Mitchell snorted. “Is that how they teach you to address people who nearly drowned?”

“Hey.” She pointed at the swimmer. “He’s alive. I’d say mission accomplished.”

“Too right.” The swimmer stood, and when he wobbled a bit, they were both there on either side of him, grasping his arms. “Thanks. I’m Armstrong Croft. Call me Armie.”

“Croft?” Leighanne’s big brown eyes widened like saucers. “Armie Croft? Of the Croft Siblings?”

“Are we that infamous?”



Mitchell and Leighanne spoke at the same time, which only resulted in another burst of laughter from Armie.

“I’m Leighanne Misra, David Goldberg’s neighbor. I was at your sister’s Thanksgiving dinner. David and I brought pie. Well, he made the pie and I arrived with him and sort of took half the credit.” Her face scrunched adorably. “To be fair, nobody would want my pie.”

Mitchell had to chant in his mind not to say something dirty. He suddenly had the brain of a fifteen-year-old boy.

“No kidding,” Mitchell said, trying to keep his mind off anything to do with the word pie. “Me too. Mitchell Karmi.”

They began to walk toward the locker room, keeping a tight hold on Armie’s hands.

Leighanne looked shocked. “You were there too? What a coincidence.” Leighanne stopped midstride, looking up at Armie. “Wait a damn minute.”

“Here it comes,” Armie muttered, angling his head toward the ceiling.

“Armie Croft is blind. You’re blind! How can you be swimming in a pool at midnight by yourself? Do you have a death wish?” Her voice dropped. “Oh my Jesus, are you suicidal? Should I call your sisters? I should call them—”

“Stop, Leighanne. Stop, please. I’m fine.” He spoke to her, his face tilted down in her direction, but it wasn’t quite right.

Mitchell remembered there had been a man at the party with a cane, a good-looking man with a mile-wide smile. But Mitchell hadn’t been able to introduce himself at the time. There had been so many people in attendance, and he’d just got into town. He’d wanted to get a feel for the residents before engaging anyone. Now that he was seeing Armie with his shirt off, though, he regretted it a bit.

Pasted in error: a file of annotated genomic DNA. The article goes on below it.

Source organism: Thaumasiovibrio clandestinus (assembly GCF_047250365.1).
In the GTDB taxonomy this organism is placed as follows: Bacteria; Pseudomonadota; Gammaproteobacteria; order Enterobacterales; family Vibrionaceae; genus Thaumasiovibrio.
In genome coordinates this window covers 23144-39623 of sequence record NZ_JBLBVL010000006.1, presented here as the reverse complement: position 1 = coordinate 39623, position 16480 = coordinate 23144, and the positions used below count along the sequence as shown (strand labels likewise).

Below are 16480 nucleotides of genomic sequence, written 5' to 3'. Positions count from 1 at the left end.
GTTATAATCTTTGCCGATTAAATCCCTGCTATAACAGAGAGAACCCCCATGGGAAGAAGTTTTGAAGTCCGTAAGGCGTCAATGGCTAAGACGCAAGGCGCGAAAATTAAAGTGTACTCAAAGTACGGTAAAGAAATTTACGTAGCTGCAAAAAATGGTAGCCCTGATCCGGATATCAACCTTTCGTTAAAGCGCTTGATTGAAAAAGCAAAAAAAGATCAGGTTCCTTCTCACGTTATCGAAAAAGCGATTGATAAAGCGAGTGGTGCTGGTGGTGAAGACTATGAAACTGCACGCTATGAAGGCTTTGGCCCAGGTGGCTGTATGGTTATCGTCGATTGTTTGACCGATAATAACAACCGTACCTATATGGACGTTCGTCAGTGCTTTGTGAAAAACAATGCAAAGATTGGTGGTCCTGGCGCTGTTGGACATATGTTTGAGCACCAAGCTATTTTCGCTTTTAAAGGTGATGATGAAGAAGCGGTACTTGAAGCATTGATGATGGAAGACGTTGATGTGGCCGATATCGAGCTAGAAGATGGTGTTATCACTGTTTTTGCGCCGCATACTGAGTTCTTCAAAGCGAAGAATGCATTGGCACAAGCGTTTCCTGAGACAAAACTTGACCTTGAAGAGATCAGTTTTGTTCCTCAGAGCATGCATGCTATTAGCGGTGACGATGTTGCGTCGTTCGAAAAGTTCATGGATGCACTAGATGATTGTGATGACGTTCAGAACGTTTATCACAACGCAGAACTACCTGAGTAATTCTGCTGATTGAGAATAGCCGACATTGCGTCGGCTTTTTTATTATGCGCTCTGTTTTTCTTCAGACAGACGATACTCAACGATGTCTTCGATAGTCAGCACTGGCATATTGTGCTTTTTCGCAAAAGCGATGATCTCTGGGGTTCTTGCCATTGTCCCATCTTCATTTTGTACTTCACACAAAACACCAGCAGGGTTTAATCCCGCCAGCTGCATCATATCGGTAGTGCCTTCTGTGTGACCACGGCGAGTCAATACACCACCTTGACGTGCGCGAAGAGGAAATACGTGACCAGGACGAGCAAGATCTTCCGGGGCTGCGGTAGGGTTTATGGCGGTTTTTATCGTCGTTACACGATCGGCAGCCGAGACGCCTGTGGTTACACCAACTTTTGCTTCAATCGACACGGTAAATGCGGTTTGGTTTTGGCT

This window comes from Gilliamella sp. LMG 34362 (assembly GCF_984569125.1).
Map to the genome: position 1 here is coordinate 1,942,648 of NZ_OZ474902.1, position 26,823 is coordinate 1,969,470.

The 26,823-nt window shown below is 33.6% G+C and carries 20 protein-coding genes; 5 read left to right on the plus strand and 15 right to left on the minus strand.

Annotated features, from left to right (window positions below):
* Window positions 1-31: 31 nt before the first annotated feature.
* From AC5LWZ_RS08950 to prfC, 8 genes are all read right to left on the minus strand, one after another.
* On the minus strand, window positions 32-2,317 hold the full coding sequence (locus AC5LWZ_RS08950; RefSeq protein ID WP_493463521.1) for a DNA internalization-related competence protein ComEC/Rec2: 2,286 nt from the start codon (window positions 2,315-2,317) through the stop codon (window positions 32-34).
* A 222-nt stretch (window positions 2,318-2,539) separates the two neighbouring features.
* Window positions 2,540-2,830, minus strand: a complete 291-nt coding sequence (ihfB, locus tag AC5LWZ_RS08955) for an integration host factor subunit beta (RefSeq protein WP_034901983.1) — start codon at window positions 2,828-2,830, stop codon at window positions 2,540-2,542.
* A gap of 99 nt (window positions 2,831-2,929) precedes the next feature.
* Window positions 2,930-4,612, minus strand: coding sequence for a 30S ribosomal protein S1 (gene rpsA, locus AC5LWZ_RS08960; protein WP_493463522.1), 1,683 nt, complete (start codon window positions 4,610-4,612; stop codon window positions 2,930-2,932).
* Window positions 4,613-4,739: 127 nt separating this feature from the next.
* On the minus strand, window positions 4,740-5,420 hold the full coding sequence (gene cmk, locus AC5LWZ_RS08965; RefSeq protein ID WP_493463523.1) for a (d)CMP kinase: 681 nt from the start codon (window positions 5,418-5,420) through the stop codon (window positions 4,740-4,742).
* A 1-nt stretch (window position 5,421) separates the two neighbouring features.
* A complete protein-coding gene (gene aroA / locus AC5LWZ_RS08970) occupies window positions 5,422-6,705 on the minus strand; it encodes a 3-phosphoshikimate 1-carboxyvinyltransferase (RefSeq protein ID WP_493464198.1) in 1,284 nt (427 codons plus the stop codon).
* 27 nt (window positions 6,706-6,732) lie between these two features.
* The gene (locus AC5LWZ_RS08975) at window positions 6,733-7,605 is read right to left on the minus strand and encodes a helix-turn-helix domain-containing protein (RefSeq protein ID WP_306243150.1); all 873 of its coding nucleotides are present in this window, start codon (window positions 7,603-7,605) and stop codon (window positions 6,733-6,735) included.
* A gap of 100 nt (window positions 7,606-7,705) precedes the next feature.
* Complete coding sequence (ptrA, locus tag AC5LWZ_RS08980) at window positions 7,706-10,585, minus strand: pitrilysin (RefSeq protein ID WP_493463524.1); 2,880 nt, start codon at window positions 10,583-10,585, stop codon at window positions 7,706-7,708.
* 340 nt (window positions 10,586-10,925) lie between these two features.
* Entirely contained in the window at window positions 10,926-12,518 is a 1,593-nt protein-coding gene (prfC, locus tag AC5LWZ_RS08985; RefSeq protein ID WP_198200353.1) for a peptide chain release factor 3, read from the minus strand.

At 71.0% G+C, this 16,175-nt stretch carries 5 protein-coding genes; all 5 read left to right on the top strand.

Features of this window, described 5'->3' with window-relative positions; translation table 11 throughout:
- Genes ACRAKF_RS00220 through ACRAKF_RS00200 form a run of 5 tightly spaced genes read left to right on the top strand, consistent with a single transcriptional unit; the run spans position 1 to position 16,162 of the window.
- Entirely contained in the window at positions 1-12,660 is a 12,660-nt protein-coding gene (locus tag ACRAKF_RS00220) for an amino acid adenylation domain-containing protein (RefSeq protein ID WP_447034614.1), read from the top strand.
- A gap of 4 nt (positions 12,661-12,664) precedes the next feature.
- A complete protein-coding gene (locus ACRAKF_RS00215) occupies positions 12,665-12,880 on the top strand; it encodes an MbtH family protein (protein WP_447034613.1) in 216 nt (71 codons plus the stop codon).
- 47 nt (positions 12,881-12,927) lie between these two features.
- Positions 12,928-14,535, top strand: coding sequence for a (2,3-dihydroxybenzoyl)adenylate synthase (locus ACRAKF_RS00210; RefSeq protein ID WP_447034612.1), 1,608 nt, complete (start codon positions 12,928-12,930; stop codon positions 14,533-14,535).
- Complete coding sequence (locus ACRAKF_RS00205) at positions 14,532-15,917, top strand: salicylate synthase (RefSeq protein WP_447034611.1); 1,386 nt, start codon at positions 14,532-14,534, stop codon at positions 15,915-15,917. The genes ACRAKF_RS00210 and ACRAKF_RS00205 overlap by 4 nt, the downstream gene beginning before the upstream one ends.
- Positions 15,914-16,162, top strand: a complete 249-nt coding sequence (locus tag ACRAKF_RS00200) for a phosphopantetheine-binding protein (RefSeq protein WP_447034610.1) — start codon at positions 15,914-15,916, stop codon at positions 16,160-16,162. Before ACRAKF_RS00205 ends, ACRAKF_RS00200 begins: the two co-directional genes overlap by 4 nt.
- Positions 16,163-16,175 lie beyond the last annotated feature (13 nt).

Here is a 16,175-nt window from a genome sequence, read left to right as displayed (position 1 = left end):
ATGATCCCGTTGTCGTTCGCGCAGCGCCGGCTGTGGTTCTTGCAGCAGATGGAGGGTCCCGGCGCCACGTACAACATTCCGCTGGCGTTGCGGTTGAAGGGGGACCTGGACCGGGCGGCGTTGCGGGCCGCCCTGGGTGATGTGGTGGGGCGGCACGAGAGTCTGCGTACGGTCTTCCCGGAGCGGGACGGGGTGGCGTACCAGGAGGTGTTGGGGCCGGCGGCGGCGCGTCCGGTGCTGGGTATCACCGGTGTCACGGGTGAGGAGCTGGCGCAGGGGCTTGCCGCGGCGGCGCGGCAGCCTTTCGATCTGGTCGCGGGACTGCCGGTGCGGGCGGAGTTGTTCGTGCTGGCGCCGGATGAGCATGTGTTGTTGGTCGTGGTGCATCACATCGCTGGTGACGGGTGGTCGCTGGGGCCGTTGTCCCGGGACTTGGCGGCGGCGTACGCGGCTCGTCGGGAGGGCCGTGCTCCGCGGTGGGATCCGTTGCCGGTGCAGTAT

“I swim all the time. It’s perfectly normal and safe. I use the barrier rope as a guide…I think I must have swam under it when I was turning around.” He shrugged like it was nothing.

“You’re not supposed to swim at night without a lifeguard on duty.”

“You weren’t around.”

She spoke slowly, as if to a child. “So you wait.”

“Fine, fine. Whatever.”

They continued on into the locker room, stopping in front of one of the benches. Leighanne let go and walked toward the clean towel cabinet. Armie’s shins hit the wood, and he bent forward, his hand stretched out, searching for the seat. Mitchell didn’t know what possessed him to take Armie’s other hand and guide it down, but as their hands touched, a shiver ran up Mitchell’s arm and down his spine.

“Thanks.” Armie cleared his throat. “Is there a towel nearby?”

“Here.” Leighanne sat on Armie’s right, placing the towel in his lap. She offered another to Mitchell. Their hands brushed as he took it from her, sending an equally intense but different chill across his skin. This was interesting.